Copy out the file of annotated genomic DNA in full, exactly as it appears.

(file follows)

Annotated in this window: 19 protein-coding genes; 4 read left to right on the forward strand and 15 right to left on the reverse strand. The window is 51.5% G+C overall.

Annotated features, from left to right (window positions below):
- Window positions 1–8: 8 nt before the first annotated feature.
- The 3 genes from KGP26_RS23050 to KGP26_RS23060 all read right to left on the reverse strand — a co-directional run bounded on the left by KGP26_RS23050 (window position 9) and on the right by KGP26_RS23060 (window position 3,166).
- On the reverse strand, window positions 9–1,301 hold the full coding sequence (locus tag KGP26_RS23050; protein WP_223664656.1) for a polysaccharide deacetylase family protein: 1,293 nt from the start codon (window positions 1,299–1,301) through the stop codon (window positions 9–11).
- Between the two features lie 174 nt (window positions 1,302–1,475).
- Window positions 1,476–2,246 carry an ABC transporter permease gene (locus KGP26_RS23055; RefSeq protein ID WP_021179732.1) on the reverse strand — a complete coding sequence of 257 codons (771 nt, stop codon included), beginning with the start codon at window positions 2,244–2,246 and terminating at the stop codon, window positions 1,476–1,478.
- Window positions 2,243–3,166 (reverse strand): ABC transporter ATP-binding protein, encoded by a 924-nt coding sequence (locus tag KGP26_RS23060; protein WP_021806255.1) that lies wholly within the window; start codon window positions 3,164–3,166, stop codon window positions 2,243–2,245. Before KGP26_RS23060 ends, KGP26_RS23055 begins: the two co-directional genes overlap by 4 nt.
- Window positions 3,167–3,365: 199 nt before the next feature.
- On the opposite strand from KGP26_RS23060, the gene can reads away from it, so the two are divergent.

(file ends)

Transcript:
Annotated in this window: 19 protein-coding genes; 4 read left to right on the forward strand and 15 right to left on the reverse strand. The window is 51.5% G+C overall.

Annotated features, from left to right (window positions below):
- Window positions 1–8: 8 nt before the first annotated feature.
- The 3 genes from KGP26_RS23050 to KGP26_RS23060 all read right to left on the reverse strand — a co-directional run bounded on the left by KGP26_RS23050 (window position 9) and on the right by KGP26_RS23060 (window position 3,166).
- On the reverse strand, window positions 9–1,301 hold the full coding sequence (locus tag KGP26_RS23050; protein WP_223664656.1) for a polysaccharide deacetylase family protein: 1,293 nt from the start codon (window positions 1,299–1,301) through the stop codon (window positions 9–11).
- Between the two features lie 174 nt (window positions 1,302–1,475).
- Window positions 1,476–2,246 carry an ABC transporter permease gene (locus KGP26_RS23055; RefSeq protein ID WP_021179732.1) on the reverse strand — a complete coding sequence of 257 codons (771 nt, stop codon included), beginning with the start codon at window positions 2,244–2,246 and terminating at the stop codon, window positions 1,476–1,478.
- Window positions 2,243–3,166 (reverse strand): ABC transporter ATP-binding protein, encoded by a 924-nt coding sequence (locus tag KGP26_RS23060; protein WP_021806255.1) that lies wholly within the window; start codon window positions 3,164–3,166, stop codon window positions 2,243–2,245. Before KGP26_RS23060 ends, KGP26_RS23055 begins: the two co-directional genes overlap by 4 nt.
- Window positions 3,167–3,365: 199 nt before the next feature.
- On the opposite strand from KGP26_RS23060, the gene can reads away from it, so the two are divergent.